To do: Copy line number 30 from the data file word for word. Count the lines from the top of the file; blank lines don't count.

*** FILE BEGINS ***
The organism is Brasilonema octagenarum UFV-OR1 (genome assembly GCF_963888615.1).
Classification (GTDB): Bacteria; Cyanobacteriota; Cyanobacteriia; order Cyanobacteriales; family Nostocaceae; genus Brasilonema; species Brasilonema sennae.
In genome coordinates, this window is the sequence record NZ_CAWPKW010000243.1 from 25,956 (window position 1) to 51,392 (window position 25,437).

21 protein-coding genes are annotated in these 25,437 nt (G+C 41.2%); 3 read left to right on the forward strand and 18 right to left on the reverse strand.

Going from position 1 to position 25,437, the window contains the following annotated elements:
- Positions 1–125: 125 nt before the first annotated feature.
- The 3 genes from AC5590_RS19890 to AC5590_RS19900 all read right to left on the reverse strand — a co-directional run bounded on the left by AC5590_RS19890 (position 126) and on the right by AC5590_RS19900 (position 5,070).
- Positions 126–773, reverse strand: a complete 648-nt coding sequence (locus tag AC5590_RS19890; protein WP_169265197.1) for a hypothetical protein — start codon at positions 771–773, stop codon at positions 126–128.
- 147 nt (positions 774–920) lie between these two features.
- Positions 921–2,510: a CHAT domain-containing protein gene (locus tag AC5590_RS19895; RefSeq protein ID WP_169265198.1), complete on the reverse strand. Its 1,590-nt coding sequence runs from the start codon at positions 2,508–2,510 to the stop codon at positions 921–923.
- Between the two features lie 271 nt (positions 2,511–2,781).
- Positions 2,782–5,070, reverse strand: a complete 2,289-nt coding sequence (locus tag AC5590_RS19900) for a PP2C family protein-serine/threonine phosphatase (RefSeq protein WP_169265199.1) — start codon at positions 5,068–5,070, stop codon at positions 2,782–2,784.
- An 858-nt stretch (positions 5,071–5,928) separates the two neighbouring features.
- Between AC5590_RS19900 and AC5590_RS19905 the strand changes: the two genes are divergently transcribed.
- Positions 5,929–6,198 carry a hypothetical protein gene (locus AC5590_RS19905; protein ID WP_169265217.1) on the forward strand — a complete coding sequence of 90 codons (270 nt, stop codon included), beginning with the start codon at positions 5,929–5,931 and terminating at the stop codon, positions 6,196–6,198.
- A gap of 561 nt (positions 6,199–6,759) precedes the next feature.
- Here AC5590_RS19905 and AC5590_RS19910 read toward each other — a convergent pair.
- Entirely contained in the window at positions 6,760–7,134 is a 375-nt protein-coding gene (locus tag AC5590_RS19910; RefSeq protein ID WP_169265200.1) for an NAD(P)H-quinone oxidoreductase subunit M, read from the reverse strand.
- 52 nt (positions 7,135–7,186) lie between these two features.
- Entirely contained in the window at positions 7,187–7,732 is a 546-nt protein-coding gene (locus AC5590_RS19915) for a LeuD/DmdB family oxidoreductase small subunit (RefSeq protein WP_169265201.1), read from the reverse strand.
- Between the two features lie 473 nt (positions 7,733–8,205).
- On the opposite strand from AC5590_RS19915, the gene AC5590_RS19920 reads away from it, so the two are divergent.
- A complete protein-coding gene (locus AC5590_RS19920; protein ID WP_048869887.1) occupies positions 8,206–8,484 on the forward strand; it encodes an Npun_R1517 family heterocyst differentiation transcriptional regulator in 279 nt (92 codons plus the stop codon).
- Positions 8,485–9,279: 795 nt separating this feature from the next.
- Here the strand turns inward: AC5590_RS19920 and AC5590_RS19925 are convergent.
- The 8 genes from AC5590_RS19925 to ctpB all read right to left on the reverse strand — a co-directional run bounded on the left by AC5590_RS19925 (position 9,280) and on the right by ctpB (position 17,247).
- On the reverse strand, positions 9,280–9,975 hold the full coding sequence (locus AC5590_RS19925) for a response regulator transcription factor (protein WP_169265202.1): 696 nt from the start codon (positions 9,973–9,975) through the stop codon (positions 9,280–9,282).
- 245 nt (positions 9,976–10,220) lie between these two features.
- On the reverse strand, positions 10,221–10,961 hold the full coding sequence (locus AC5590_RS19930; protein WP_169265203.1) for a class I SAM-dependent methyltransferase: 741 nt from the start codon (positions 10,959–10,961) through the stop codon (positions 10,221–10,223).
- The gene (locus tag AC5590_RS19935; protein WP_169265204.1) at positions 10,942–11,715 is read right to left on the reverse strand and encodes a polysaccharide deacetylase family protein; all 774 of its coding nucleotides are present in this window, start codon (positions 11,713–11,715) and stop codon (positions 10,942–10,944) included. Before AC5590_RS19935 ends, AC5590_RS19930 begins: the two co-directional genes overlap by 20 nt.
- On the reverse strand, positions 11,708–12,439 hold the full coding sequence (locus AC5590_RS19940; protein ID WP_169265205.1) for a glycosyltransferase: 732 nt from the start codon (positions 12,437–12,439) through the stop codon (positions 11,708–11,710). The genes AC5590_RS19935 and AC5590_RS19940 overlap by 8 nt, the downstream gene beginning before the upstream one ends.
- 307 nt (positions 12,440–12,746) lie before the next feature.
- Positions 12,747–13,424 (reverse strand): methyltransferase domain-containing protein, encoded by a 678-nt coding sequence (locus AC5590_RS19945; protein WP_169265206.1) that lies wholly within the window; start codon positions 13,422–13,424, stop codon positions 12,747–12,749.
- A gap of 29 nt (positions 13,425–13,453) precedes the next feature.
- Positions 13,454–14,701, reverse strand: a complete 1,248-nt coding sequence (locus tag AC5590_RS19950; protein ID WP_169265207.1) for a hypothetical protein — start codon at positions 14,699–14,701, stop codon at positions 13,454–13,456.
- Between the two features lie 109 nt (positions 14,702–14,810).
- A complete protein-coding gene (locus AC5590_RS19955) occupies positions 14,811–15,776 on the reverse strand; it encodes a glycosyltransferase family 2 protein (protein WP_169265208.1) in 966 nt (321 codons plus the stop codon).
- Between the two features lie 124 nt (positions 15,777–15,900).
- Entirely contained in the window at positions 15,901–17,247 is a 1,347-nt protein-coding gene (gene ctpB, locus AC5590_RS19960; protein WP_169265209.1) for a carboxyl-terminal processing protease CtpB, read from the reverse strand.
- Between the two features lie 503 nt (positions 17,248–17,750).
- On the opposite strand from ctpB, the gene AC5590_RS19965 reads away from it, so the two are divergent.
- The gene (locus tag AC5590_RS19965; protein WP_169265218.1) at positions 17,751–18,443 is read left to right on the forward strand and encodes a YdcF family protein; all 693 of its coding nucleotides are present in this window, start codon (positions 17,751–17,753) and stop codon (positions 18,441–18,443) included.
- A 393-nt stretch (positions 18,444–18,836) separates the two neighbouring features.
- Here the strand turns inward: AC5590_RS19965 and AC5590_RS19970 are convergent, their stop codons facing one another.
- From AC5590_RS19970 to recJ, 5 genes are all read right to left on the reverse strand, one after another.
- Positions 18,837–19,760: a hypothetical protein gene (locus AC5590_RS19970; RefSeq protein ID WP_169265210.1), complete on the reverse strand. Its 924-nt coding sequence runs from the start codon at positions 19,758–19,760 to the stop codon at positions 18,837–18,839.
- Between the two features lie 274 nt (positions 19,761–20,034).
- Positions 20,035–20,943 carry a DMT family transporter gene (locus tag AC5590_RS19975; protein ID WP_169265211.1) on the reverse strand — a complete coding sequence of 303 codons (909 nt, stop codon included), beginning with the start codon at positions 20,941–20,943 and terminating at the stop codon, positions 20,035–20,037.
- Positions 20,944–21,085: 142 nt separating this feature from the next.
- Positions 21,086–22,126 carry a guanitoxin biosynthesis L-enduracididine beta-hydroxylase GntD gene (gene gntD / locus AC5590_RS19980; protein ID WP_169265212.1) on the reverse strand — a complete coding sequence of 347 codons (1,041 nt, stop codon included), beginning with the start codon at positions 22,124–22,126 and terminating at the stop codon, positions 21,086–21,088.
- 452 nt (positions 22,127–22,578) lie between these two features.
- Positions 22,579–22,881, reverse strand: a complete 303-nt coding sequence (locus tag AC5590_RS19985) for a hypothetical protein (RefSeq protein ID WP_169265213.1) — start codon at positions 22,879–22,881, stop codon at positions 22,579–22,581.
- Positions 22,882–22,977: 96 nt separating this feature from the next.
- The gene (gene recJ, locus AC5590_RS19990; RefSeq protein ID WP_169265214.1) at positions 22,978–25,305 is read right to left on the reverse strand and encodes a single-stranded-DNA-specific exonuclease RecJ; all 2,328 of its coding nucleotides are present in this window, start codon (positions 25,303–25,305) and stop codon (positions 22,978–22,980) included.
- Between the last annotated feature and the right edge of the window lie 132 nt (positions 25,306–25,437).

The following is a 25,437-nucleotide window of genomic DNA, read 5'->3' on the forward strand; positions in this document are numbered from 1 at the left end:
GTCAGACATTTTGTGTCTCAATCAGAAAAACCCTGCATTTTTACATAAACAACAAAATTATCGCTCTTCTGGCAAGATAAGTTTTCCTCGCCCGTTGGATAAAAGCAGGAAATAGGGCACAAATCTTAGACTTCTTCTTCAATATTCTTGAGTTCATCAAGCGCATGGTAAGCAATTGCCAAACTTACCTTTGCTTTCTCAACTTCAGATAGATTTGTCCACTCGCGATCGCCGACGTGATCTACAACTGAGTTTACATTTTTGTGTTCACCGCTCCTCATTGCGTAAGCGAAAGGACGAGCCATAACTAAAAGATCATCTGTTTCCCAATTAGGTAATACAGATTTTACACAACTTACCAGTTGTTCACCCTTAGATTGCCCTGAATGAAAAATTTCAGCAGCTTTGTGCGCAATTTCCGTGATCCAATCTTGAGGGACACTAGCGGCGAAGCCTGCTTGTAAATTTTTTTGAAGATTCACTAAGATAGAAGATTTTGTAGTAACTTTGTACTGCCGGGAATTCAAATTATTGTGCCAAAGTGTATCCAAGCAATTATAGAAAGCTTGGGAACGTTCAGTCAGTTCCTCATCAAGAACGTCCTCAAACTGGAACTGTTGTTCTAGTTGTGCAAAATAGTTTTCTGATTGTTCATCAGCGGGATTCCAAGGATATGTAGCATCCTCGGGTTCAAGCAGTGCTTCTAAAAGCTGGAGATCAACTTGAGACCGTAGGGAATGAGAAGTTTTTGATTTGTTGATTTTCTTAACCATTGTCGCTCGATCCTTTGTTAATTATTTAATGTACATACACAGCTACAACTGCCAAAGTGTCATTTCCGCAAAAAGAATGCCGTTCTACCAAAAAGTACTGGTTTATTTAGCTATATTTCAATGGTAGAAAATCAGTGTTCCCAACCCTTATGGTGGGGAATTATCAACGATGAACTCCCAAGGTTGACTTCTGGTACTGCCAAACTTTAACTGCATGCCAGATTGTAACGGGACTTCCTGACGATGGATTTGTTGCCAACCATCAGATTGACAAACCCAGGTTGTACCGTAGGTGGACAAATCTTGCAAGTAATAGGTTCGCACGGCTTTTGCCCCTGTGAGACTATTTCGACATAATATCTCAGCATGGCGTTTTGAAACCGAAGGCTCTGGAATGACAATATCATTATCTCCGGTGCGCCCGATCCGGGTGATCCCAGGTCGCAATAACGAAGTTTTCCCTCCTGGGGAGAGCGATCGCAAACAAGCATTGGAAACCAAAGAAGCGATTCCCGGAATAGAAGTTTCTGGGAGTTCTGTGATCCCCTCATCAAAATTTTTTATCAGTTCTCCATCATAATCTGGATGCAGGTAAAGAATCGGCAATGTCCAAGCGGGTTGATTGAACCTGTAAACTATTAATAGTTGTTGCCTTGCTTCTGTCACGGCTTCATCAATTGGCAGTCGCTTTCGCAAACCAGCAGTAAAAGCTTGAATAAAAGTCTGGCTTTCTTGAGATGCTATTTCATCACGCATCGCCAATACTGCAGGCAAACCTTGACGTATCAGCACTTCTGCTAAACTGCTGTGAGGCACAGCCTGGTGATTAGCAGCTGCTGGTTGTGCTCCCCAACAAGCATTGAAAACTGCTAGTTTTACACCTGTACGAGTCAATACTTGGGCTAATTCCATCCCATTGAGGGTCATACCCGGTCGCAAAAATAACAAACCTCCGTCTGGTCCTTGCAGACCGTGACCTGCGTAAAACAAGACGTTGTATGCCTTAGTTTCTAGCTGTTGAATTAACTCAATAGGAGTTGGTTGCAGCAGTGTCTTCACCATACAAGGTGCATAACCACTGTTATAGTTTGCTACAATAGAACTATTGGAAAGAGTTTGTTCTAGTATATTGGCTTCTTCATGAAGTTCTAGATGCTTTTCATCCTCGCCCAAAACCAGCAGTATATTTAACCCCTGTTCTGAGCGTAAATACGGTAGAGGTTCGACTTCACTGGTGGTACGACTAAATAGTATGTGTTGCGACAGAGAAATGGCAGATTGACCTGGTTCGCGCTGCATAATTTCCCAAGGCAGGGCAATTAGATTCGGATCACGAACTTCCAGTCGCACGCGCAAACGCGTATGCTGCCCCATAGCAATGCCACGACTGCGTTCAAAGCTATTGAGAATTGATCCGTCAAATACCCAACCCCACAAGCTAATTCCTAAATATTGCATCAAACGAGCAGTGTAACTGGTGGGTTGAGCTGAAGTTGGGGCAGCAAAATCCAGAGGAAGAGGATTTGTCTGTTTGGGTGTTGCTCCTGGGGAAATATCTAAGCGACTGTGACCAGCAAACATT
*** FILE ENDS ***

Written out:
- The gene (locus tag AC5590_RS19935; protein WP_169265204.1) at positions 10,942–11,715 is read right to left on the reverse strand and encodes a polysaccharide deacetylase family protein; all 774 of its coding nucleotides are present in this window, start codon (positions 11,713–11,715) and stop codon (positions 10,942–10,944) included. Before AC5590_RS19935 ends, AC5590_RS19930 begins: the two co-directional genes overlap by 20 nt.